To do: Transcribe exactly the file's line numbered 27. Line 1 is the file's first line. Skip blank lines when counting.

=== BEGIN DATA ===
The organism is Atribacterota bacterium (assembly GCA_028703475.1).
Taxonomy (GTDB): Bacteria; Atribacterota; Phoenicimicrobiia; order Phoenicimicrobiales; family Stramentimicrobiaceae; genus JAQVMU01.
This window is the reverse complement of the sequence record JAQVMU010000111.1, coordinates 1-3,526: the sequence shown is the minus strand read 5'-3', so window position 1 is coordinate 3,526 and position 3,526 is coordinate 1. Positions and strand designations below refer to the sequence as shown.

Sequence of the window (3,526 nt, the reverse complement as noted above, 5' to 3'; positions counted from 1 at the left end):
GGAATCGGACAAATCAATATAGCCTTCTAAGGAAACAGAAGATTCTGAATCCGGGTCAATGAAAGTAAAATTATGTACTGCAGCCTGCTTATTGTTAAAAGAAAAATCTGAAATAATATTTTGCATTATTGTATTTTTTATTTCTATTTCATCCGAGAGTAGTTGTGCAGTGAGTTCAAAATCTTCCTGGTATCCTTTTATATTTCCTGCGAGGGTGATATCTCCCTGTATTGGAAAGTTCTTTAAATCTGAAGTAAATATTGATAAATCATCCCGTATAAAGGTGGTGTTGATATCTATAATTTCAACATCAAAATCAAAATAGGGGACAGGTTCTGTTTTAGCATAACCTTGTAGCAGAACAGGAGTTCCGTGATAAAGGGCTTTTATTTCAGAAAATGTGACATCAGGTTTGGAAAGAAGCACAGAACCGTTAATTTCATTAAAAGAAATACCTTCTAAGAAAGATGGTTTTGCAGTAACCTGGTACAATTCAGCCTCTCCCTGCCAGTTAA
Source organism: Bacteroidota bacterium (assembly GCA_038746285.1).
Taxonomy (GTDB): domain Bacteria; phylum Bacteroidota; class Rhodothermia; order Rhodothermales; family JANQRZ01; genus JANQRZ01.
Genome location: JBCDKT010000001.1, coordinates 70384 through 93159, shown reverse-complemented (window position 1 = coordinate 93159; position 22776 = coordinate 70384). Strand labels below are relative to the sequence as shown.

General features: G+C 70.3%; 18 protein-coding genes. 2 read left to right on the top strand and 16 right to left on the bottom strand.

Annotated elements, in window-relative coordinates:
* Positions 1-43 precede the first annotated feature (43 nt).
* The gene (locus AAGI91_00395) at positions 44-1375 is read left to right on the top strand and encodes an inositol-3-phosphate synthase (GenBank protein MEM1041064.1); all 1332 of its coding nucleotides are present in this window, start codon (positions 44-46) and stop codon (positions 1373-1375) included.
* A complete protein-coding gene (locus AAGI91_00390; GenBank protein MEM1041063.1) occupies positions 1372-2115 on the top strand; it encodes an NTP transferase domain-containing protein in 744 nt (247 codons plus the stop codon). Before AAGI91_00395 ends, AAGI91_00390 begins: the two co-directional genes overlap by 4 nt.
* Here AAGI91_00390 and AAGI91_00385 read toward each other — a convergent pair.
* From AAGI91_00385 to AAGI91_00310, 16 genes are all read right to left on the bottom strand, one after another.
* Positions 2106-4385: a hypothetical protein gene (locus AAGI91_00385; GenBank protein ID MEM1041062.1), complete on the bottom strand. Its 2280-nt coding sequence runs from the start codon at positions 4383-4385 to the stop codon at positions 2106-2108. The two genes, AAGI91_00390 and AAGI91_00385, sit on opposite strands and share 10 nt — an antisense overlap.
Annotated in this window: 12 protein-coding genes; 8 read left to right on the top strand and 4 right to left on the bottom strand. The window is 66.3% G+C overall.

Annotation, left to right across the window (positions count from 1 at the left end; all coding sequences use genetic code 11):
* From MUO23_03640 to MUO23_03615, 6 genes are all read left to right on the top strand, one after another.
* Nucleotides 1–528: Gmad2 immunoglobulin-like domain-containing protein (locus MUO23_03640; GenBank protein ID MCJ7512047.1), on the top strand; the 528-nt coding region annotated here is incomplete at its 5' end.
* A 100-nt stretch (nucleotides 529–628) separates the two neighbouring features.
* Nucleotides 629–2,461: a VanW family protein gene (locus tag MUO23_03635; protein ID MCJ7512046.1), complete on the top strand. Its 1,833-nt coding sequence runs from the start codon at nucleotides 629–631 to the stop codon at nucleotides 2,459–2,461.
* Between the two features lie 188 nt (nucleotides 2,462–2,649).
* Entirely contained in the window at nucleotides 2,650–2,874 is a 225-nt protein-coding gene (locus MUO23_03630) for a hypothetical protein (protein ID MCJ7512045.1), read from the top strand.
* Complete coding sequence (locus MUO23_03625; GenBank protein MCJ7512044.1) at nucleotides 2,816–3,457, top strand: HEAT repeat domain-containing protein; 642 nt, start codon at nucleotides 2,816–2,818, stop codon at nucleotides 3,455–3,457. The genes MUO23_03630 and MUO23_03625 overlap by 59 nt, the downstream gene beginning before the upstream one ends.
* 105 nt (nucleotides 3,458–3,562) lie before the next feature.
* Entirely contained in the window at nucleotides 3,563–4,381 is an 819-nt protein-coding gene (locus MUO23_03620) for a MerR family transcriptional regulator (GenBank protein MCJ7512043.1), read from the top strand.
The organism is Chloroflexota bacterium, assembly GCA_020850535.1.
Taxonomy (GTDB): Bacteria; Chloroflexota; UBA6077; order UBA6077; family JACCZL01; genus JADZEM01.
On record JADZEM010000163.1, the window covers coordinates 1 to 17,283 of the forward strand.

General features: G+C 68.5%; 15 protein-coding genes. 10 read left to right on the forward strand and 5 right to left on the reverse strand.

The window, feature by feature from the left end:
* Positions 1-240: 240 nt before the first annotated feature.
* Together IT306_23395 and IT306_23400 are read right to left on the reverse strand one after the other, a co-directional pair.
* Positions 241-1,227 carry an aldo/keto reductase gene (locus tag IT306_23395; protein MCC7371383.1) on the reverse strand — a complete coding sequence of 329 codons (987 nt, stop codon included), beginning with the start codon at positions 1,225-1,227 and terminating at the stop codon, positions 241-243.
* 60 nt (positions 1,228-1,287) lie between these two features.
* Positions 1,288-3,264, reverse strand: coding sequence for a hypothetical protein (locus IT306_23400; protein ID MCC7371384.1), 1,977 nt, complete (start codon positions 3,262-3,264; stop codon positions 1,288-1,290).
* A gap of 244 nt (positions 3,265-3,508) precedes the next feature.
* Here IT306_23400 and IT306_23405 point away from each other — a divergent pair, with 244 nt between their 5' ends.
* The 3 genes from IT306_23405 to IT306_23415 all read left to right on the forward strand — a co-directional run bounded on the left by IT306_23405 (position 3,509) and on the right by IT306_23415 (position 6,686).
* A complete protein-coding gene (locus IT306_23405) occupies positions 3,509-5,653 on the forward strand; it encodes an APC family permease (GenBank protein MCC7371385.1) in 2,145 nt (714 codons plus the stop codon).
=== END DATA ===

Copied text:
* Entirely contained in the window at nucleotides 3,563–4,381 is an 819-nt protein-coding gene (locus MUO23_03620) for a MerR family transcriptional regulator (GenBank protein MCJ7512043.1), read from the top strand.